This story is 3 of a 3-part series addressing the effects of sexual abuse and the power of healing through Jesus Christ.
Sexual abuse - An uncomfortable phrase for most of us and a horrific experience and reality for far too many. In Christian circles, these words are not talked about very much. Whether it is the fear of the unknown, shame, disgust, naiveté or something else, there seems to be a common theme of silence.
Yet when we see others struggle, we have a tendency to talk about that. Many who have been sexually abused find themselves dealing with issues involving drugs, alcohol, eating disorders, depression, anxiety, panic attacks, self harm and other forms of "acting out." These problems are typically more visible and therefore, by some, more acceptable to discuss with others. We often have a hard time talking about sexual abuse.
A wise youth minister once said to me, "There are always reasons why people do what they do." I think I understood that on some level then, but even more so now. Since having the opportunity to talk with so many hurting individuals, I get it. Our life experiences have a way of shaping us and sometimes, not necessarily for the good. After all, if you have been violated in some way or your trust betrayed, it doesn't exactly set you up for happiness. Thankfully, as I've walked alongside hurting individuals in their journey, I've also been able to see God's healing. But it doesn't usually happen in an instant.
Counseling can be scary. Opening up and sharing some of your deepest thoughts, experiences and feelings. Typically by the time an individual seeks counseling, they are hurting and struggling pretty significantly - even if only on the inside. And unfortunately, the journey toward healing can be painful as well. After all, ripping a band-aid off hurts even if you know that the wound needs some exposure to oxygen and salve in order to heal most effectively.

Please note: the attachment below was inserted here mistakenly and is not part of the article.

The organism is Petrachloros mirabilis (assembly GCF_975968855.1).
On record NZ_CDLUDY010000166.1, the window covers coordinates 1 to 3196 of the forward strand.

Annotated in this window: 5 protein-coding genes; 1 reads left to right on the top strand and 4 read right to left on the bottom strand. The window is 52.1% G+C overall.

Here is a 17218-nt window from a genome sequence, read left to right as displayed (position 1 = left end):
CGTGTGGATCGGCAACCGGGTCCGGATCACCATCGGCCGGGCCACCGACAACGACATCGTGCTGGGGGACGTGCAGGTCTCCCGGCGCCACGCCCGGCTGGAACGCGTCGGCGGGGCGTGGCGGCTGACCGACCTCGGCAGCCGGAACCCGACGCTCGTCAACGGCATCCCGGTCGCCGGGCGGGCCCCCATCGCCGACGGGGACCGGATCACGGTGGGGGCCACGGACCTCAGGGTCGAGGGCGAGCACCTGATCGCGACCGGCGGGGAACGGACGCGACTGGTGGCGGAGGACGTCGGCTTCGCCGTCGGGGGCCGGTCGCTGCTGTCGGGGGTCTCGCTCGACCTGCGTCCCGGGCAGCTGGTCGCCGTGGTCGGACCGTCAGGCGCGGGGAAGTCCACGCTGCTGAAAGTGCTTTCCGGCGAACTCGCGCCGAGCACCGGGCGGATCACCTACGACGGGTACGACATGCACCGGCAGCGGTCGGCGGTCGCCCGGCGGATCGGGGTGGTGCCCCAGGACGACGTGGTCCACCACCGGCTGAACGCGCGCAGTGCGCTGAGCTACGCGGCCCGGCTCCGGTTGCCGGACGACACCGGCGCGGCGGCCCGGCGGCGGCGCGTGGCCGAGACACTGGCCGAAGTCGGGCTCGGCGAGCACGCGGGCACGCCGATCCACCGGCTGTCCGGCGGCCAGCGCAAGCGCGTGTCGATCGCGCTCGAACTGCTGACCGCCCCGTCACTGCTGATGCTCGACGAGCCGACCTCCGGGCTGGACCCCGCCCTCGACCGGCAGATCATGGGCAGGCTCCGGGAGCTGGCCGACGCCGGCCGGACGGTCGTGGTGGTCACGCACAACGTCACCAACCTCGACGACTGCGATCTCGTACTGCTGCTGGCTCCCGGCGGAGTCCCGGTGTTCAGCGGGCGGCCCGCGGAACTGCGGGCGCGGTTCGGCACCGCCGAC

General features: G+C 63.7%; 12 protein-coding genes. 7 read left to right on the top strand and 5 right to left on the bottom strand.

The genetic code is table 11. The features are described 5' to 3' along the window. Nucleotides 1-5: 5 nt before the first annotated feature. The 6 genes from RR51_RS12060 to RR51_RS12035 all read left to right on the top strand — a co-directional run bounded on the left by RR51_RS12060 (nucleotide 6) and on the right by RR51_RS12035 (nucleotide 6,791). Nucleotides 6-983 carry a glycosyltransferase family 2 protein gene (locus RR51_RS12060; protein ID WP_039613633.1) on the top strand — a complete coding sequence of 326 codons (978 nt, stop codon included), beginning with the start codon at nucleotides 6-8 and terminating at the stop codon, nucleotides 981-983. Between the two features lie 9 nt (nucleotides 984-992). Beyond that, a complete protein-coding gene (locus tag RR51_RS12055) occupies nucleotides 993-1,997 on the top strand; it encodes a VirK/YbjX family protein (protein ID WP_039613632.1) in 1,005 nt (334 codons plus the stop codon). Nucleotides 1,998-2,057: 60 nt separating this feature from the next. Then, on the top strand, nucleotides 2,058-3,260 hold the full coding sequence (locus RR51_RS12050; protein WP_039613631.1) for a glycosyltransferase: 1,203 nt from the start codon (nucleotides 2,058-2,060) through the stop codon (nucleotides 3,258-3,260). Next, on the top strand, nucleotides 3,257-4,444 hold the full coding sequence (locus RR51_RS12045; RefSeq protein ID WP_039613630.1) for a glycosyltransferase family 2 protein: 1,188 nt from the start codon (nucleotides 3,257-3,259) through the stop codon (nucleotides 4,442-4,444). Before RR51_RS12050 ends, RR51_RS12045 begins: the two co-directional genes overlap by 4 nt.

I'm not suggesting that we, as Christians, go around ripping people's band-aids off in an effort to help them heal more effectively. I am suggesting that we need to recognize the difficult and sensitive nature of sexual abuse and its aftermath and learn to promote and encourage environments where hurting individuals can begin to heal.
Counseling is one avenue where individuals and families who have been impacted by sexual abuse can seek and hopefully find healing. It will not be an easy road. It will likely not be a short journey. But by opening up and allowing those gifted by God to be instruments of grace and healing in your life, you can rediscover who God desires you to be, and the joy in Him that He wants you to find rest in.
Matthew 11:28-30 says, "Come to me, all you who are weary and burdened, and I will give you rest. Take my yoke upon you and learn from me, for I am gentle and humble in heart, and you will find rest for your souls. For my yoke is easy and my burden is light."
So for those who have not personally experienced sexual abuse, do not shy away from those who are struggling. Do not be silent. If you don't know what to say, ask for God's Spirit to guide you as you support and encourage someone in your path who is struggling. Don't judge, but rather take the opportunity to be an instrument of God in someone's life. Encourage and support those who are struggling to seek counseling.
And if you need assistance in finding counseling resources or learning more about sexual abuse and how to help those who have been impacted, please contact me. Texas Baptist Counseling Services is always a resource for you.
For more information about sexual abuse or resources on how to seek help, visit www.texasbaptists.org/counseling or call Katie Swafford at 1-800-388-2005.
Katie Swafford serves as Director of Counseling Services.
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